Even if they are what you wanted. Even if you initiated the change in your relationship.

They're both really really hard in so many ways.

So, if you are someone who is no longer able to place your former spouse's face in a crowd, or if you're someone who is trying to figure out what this new life will mean for you - you're not the only one. You're not alone in experiencing loss. You may even feel it more deeply because there are no remnants of before. Or there is no covering up your own pain while loving and supporting your child(ren).

Allow yourself that. Do what you need to take care of you.

And remember. You're not alone. And you're going to be okay.

It will take time, but you will find yourself again. You will figure out who you are. What you need. Where you want to go next.

And I'll be cheering you on from the sidelines, virtual or otherwise, however you need me to. Now get out there and get it! Whatever you determine it may be.

divorce, separation, break-up, nonparent, life alone, transitions, changes, new life, what next

Saturday, March 16, 2019

The Dunhill Hotel and The Asbury

I had the recent pleasure of heading to Charlotte for a weekend, and was given the opportunity to stay at The Dunhill Hotel and eat dinner at The Asbury, the incredible modern southern restaurant on site.

hotel, restaurant, Charlotte, North Carolina, historical hotel, downtown Charlotte, good eats, Southern cooking

The hotel accommodations were available to us at a discounted rate, and our dinner was comped, with us adding just a few essentials. Like dessert. The Asbury's pastry chef is very well-known, and you'd be a fool to pass up any of her creations.

My friend Kate of Life of a Ginger and I can't say thank you enough to the staff for ensuring that our stay and our meal were both phenomenal.

The hotel is pretty. I loved the decor. Offering the perfect mix of boutique and historical design throughout, The Dunhill Hotel is a destination in and of itself, not just the 'place you stay' when you're in town.

The staff is so friendly and accommodating. The room was perfect. Beautifully designed, super comfortable, and they even left us chocolates! (If you look closely you can see them on the bed on the left.)

hotel, restaurant, Charlotte, North Carolina, historical hotel, downtown Charlotte, good eats, Southern cooking

We had planned to stop at the bar after the concert, but honestly? I was still full from dinner. But even the bar is cozy. There's no intensity. No fast pace or super crowded battle for a drink. It's just the perfect place to sit and relax while sipping your beverage of choice. I'll definitely be stopping by the next time I'm in town.

hotel, restaurant, Charlotte, North Carolina, historical hotel, downtown Charlotte, good eats, Southern cooking

Now. Let me tell you about dinner.

You guys. The food.

Let me tell you about the food.

The Asbury has the perfect set-up with an upscale but casual atmosphere. The artwork is stunning. It's a small restaurant on-site, right off the lobby of the hotel. And the staff is super friendly and really helpful.

And even if all of that were not the case? I'd still go back.






hotel, restaurant, Charlotte, North Carolina, historical hotel, downtown Charlotte, good eats, Southern cooking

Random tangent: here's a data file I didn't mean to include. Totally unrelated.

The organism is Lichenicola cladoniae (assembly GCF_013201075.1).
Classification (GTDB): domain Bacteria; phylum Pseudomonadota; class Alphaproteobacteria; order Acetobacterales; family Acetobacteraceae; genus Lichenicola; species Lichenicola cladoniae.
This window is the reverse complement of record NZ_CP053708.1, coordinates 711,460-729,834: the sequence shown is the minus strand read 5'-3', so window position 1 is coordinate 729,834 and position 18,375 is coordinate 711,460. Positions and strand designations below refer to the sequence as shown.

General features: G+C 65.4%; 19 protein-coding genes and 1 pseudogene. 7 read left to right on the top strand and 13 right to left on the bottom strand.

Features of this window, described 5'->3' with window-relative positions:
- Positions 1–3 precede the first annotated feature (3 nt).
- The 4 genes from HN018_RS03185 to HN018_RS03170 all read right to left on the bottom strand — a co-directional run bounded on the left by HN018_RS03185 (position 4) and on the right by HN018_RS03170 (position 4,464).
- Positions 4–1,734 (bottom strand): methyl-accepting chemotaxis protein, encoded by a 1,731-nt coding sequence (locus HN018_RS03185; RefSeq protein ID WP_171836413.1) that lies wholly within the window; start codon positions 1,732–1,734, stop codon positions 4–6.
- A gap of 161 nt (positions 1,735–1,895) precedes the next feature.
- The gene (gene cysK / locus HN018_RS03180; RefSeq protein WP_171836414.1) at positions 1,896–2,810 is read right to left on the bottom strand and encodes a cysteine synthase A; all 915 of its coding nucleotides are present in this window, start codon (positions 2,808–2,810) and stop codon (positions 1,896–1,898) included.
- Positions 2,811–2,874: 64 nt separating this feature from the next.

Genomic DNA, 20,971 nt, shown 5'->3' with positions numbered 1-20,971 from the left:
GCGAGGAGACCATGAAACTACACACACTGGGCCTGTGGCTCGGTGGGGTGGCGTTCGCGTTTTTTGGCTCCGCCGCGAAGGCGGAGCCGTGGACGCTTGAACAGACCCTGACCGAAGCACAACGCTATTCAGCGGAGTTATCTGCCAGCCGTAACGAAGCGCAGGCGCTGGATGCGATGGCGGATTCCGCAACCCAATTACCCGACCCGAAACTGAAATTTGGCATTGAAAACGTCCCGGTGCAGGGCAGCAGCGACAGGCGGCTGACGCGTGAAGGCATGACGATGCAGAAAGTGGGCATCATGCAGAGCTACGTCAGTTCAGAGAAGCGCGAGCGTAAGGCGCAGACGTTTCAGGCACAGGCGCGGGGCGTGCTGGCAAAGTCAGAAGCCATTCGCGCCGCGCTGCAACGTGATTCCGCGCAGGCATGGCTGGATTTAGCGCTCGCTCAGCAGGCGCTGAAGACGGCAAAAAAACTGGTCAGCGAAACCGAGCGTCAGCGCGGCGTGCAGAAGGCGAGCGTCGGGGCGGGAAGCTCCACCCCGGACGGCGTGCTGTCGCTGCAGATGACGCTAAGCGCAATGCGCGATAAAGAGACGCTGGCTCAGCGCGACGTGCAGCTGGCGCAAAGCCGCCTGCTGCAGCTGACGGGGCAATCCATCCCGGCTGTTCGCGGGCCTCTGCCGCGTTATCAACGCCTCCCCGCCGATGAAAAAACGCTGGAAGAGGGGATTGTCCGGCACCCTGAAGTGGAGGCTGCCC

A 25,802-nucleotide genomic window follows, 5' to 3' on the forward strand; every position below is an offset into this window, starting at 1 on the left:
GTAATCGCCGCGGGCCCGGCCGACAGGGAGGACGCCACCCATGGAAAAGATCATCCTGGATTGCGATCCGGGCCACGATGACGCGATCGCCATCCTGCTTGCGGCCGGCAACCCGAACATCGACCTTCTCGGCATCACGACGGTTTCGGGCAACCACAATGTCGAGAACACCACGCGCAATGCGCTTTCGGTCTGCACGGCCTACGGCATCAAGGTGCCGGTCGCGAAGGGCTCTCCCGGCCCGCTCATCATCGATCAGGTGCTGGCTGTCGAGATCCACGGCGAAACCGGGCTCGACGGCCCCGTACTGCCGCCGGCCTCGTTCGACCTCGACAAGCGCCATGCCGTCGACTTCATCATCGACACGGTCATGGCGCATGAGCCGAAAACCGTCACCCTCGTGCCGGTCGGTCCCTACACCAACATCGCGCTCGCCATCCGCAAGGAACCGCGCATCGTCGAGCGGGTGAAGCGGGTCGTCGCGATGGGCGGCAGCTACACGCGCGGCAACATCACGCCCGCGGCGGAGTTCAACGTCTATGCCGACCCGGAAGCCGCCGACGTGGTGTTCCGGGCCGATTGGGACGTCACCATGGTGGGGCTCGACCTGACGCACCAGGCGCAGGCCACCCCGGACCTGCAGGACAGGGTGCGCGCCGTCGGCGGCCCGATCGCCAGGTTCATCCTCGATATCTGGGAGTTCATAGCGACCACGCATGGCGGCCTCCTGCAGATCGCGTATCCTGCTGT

Now, I know what you're thinking.

First, did I actually eat ALL of that?

No. No, I did not.

And second, some of that stuff looks like regular food.

Yes. Yes, I know what it looks like.

The unfortunate thing about blogging is that there's no way to express exactly how food TASTES. And goodness, y'all. This. Food. Was. AMAZING.

From the upper left-hand corner of this collage, let me introduce you to much of my meal.

I ordered the Daily Cast Iron Biscuits, which were, as The Asbury describes them, "Chef's whim" style. Which means the chef changes how they serve these daily. Or whenever they want. And thankfully this particular day included delicious preserves and just gloriously fluffy drop biscuits. Guys, I ate two of them. At the table.

And then I brought the other two home for Monday's breakfast. I kid you not.

Next you'll find the appetizer that Kate tried. I was unable to steal any from her as they were pork belly beignets - and I don't eat pork. But they were pork belly and pimiento cheese beignets, and she said they were fantastic.

Continuing clockwise you'll find my main entrée. I ordered the Fried Chicken Sammy and found myself enjoying the most tender and delicious chicken sandwich I've ever had. I'll get back to what I ordered with them. This side needs its own special spotlight.

And lastly, dessert. I wasn't going to do it. I was already quite full. But I had to. And so. I did.

I ordered the Miso Blondie. It came with caramelized white chocolate, miso butterscotch and vanilla ice cream. I'm not usually a blondie fan. I'm all about the brownies, honestly, but the waitress suggested this was her favorite, and so I followed her advice. And I'm glad I did.

Now. One step back for a second, because the Brussels sprouts? Deserve a full post of their own. But I'm not going to go that intense on y'all. Instead I'll show you a close-up and leave it at that.

hotel, restaurant, Charlotte, North Carolina, historical hotel, downtown Charlotte, good eats, Southern cooking

These Brussels sprouts were made with black garlic aioli, toasted peanuts and dried cherries. And they were the most amazing thing I've ever eaten. No question. I wanted to see if I could get a tub of them to take home with me, but thought it might not make it home if I did. 

hotel, restaurant, Charlotte, North Carolina, historical hotel, downtown Charlotte, good eats, Southern cooking

If you can't already tell, I really recommend staying at The Dunhill the next time you're planning a trip to Charlotte. And whether you're doing an overnight in town, or just passing through, be sure to head over to The Asbury for a meal you'll never forget. You'll thank me - I'm quite sure of it.

* My stay at The Dunhill Hotel in Charlotte, NC was available at a discounted price. My meal was primarily hosted by the hotel and The Asbury, with some extras purchased on my own tab. None of this has influenced how much I loved the location, the food, or the people, and I remind you of that to ensure that you know that this disclosure is 100% accurate. *